The last few days have been like playing The Cellphone Shell Game. I got my cellphone in June 1998; it was originally in my name. At some point I added Sun's name to the bill (to get the "5-digit office dialing" feature), which turned it into a corporate account. When porting from one carrier to another, you cannot switch from a corporate account to a personal account (and vice-versa). So, I had to ask AT&T to switch, before they will authorize the port.

Nokia 6360 and Kyocera K7 Posted by Hello

Chris (at Sun) advised me to call AT&T's "release of financial liability department". After being on hold for 15 minutes, I authorized changing from a corporate to a personal account. Now, AT&T will release the number to Virgin Mobile! Woo hoo.

Aside: a few days ago, I got my first-ever call from AT&T, who undoubtedly "got the memo" that i'm porting the number, and thus discontinuing their service. That call was automated, and offered some special deals if I'll stay. Indeed.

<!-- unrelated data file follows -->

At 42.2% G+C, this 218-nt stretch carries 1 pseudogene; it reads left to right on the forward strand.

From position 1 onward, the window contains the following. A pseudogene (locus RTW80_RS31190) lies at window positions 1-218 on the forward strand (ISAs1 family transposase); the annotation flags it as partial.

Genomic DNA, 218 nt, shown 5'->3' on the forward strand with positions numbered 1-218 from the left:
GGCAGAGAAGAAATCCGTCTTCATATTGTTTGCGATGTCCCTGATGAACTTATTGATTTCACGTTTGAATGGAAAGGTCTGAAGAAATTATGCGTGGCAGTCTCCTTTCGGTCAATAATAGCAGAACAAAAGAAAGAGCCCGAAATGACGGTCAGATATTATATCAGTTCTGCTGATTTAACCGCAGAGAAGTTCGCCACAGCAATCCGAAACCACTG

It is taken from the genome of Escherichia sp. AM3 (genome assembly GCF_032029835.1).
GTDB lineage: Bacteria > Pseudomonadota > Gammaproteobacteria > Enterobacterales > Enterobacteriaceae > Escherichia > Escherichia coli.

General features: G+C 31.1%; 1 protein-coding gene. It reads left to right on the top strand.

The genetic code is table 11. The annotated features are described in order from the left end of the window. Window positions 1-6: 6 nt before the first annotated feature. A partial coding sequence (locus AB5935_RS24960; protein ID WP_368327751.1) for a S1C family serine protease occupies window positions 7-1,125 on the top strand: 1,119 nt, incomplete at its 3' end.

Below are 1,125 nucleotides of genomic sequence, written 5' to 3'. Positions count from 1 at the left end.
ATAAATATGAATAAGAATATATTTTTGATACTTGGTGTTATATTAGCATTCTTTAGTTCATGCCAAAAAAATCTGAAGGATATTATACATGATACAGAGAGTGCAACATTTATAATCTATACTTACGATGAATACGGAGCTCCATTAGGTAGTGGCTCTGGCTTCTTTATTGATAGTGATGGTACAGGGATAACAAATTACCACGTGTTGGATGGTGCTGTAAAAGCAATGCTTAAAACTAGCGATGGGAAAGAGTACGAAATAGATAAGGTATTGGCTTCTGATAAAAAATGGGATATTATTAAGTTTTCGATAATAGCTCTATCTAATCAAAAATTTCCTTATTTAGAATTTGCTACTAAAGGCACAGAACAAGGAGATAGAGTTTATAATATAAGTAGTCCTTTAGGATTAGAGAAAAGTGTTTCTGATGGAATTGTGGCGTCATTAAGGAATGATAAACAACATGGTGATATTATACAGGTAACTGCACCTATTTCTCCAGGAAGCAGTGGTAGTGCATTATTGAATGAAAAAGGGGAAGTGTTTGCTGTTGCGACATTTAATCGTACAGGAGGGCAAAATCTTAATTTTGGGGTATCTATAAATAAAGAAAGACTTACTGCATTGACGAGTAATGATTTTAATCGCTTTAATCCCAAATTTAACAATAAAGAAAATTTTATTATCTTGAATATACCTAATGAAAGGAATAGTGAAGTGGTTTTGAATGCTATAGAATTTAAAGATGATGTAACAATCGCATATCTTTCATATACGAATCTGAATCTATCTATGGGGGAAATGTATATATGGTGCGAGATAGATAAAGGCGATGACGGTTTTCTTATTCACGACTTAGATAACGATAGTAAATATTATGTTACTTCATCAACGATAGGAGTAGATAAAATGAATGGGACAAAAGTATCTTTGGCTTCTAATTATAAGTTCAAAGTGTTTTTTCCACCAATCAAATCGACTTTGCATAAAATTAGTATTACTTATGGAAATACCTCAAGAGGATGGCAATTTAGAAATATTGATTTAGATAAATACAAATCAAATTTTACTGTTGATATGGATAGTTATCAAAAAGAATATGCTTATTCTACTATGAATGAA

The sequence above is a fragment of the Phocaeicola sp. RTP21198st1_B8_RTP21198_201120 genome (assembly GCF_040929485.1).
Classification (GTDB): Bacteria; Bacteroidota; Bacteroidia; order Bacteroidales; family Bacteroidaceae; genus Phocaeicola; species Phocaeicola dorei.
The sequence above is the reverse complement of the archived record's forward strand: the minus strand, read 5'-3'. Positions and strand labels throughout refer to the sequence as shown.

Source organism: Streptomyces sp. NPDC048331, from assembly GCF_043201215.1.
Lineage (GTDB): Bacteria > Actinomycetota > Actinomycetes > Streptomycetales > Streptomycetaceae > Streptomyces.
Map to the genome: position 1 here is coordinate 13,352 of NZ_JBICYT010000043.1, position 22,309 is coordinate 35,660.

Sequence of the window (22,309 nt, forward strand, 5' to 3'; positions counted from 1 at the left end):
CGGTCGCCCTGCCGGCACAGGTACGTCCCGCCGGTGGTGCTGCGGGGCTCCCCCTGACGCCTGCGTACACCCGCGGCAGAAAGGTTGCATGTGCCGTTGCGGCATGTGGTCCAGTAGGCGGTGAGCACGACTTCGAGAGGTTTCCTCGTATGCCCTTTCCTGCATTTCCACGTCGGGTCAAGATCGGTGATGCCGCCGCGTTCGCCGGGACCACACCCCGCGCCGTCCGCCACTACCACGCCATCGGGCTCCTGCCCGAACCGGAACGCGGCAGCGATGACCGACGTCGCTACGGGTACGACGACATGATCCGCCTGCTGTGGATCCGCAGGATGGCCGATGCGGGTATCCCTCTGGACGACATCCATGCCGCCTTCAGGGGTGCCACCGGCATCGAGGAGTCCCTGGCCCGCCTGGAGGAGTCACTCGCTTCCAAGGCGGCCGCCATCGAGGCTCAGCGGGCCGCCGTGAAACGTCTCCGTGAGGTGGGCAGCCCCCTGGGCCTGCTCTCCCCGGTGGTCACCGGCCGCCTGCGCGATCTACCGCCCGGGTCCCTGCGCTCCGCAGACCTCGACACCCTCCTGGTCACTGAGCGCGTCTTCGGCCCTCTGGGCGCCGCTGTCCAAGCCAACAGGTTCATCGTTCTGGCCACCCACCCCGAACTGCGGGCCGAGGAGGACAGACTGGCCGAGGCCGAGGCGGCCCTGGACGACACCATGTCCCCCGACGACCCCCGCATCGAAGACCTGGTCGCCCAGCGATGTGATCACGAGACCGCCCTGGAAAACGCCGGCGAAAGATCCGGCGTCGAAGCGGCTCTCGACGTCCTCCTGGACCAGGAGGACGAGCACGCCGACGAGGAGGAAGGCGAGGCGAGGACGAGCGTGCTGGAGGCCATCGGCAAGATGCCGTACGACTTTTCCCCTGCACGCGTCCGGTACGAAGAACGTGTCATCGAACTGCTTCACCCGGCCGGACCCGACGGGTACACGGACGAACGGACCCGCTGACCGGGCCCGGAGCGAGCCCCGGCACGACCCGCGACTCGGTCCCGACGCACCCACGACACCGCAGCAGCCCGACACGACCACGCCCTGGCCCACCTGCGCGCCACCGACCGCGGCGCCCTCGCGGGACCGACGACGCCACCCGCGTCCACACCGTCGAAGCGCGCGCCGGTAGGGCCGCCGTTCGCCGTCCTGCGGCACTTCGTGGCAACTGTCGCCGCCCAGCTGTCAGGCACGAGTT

Unrelated: rather than pollute this blog (ha!) with my occasional seemingly-random collection of hyperlinks, i brought a new blog online which I will update every Thursday. It's named Sundry on Thursday; get it?

Thursday, June 10

Underground Dallas

There's something about rain that makes me go underground. When I explored Inner Space Cavern (a cave complex near Austin) last year, it was pouring. Yesterday wasn't as rainy, but I decided to keep my promise to myself, and explore Underground Dallas [UD] when it rained.

UD is the de facto community of office dwellers which developed as a result of tunnels below the city streets, connecting many downtown skyscrapers. Recently, Dallas Mayor Laura Miller suggested that the UD shops move to the street level, so as to make downtown more vibrant. Here, I have to agree with The Barking Dog : the mayor has become completely out of touch with reality. Instead of condemning Underground Dallas, she should embrace it as a unique differentiator.